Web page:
MudPuppy
March 29, 2005, 11:49 AM
Yup. Good job. :)

TallPine
March 29, 2005, 11:56 AM
As I have gotten older - and hopefully a little more mature - I have learned that the horn is only useful for avoiding an accident, not for expressing your frustration at other drivers.

Edmond
March 29, 2005, 12:13 PM
I feel bad for the other guy. He's going to do that to the wrong person one day and face some serious consequences...

Shane333
March 29, 2005, 12:27 PM
I'm convinced that your calm attitude went a long way towards the outcome. Good job handling the situation. It's a good example to follow for anyone who packs.

ScottsGT
March 29, 2005, 12:59 PM
It's the Cops fault :neener:
hey, after reading the post on the frat prank, I had to throw that one in!

Actually, I hope the PO informed the hot headed driver that he took a chance at getting shot by aggressively confronting another driver that was packing! It might make the moron think twice next time about causing an accident. Stupid people..............

Standing Wolf
March 29, 2005, 06:17 PM
But... but... but...! Didn't the leftist extremists promise us every fender bender would turn into a shoot-out?

grampster
March 29, 2005, 06:33 PM
Blood on the highway.....

Stand_Watie
March 29, 2005, 11:30 PM
Actually TennTucker, after having lived in Michigan quite a few years, I will say that Michigan cops are probably a lot less likely to be turned off by the beard and long hair than Tennessee cops. The bad side of that is that they are more likely to be turned off by the CCW than Tennessee cops.

Are you a biker? My cousin (now deceased, unfortunately firearm related and at his own hand) used to be president of a club out of Holland called 'sinners'. Despite the fierce appearance he was a kind soul who'd give you the shirt off of his back if he thought you were in need.

KONY
March 30, 2005, 12:30 AM
It makes the difference between night and day, even if the accident is "your fault".

received no ticket. Not at fault. In 99.9% of these kinds of accidents, I would have received a ticket. Not this time.

Really won't matter who's fault this is with regard to your insurance company premiums. However, AFAIK, if you witness someone else putting on their signal on and you do not make an attempt to let them through, you usually get blamed.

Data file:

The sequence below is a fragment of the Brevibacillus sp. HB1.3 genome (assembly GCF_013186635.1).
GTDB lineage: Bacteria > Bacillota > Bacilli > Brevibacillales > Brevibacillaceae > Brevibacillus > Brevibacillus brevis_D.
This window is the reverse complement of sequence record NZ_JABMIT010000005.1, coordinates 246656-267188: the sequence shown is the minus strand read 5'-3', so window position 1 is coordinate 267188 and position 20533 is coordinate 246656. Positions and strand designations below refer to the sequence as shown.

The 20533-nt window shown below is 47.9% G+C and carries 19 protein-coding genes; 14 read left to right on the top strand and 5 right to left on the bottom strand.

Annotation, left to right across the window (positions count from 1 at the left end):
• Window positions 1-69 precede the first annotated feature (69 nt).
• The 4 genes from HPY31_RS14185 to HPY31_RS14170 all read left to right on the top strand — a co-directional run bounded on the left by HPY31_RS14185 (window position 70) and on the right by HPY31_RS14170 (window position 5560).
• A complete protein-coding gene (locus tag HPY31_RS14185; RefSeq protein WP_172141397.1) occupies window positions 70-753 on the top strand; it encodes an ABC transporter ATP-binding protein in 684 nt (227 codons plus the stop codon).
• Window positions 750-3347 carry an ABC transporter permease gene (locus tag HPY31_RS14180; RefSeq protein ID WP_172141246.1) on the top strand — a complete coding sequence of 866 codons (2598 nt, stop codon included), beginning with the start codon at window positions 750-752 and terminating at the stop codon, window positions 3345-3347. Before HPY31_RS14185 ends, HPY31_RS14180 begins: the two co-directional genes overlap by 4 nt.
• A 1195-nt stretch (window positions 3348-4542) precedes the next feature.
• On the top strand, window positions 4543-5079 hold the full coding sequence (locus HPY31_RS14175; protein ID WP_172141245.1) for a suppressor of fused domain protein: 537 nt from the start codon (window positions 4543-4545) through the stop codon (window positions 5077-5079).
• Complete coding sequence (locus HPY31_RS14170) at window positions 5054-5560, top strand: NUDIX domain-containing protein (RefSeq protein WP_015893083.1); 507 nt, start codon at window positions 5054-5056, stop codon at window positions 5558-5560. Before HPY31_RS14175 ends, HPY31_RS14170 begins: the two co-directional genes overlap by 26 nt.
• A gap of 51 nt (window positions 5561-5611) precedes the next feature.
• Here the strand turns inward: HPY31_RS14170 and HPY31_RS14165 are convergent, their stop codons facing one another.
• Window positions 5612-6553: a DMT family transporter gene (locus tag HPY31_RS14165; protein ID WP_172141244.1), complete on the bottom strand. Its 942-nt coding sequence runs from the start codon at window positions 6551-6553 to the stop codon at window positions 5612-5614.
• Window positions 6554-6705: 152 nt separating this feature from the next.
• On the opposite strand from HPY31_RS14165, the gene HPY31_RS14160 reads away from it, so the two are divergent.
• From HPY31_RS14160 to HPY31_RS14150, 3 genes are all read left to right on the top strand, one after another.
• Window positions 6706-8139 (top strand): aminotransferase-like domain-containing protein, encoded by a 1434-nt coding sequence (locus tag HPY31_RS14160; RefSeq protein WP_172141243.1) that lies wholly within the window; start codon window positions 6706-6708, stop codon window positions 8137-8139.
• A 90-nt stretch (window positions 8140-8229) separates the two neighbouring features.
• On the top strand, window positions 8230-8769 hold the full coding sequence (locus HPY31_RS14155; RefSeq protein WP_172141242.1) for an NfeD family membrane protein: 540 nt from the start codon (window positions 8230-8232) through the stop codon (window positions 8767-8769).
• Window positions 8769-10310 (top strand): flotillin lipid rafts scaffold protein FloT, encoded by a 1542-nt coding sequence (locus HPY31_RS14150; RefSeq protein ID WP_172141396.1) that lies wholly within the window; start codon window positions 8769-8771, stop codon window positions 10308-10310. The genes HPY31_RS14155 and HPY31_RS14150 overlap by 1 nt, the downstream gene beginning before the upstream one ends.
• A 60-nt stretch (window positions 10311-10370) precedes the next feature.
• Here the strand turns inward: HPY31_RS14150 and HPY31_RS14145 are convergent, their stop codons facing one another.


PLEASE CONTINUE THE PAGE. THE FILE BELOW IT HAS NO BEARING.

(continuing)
hrb02
March 30, 2005, 01:36 AM
Well done. Sounds like an excellent attitude that was well rewarded.

sturmruger
March 30, 2005, 02:06 AM
Sound like you handled it by the book. I wish more people would just sit in there car. I really don't know why people always get out of there car and argue, especially if there are carrying!!

M2 Carbine
March 30, 2005, 02:22 AM
Well done TennTucker. :)
Good control.
Good attitude.

S_O_Laban
March 30, 2005, 03:49 AM
Excellent report and outcome. :)

My Dad used to say "attitude is everything!" :D

We recently had a member over at MissouriCarry.com (http://www.missouricarry.com/) who was involved in a car accident. His account in his words is posted below:

OK, it happened. I was involved in a serious auto wreck this morning and I was carrying my Glock 23. I was trapped upside down and couldn't reach my weapon. When help arrived I asked for a police officer and informed him that I had a conceled weapon. He asked where it was and I told him it was in my holster on my belt. He told me not to worry about it until they got me out. As the paramedics where taking me out through the window I handed it to him. I wasn't in any position to ask for a reciept or even his name. I told another officer that i had a rifle in a case behind the seat. He said it would be taken care of.
When the officer came to question me at the hospital, he asked if there was a family member that could take possession of my weapons. He gave them to my sister without question. Not only my Glock, but my rifle, my ammo can full of ammo and 3 knives. He told me he didn't want to take them to the station because then he would have to put them in the evidence room and it would be very dificult for me to get them back.
I feel this officer went out of his way to make it convinient for me. And saved himslef a lot more paperwork I'm sure. My hat is off to the Maryland Heights Police Dept.
I also can't say enough about my Bianchi holster with the retension lock. It held my gun in place and safe thru out this whole ordeal until I took it out. No telling where it would have wound up without the retension lock.
_________________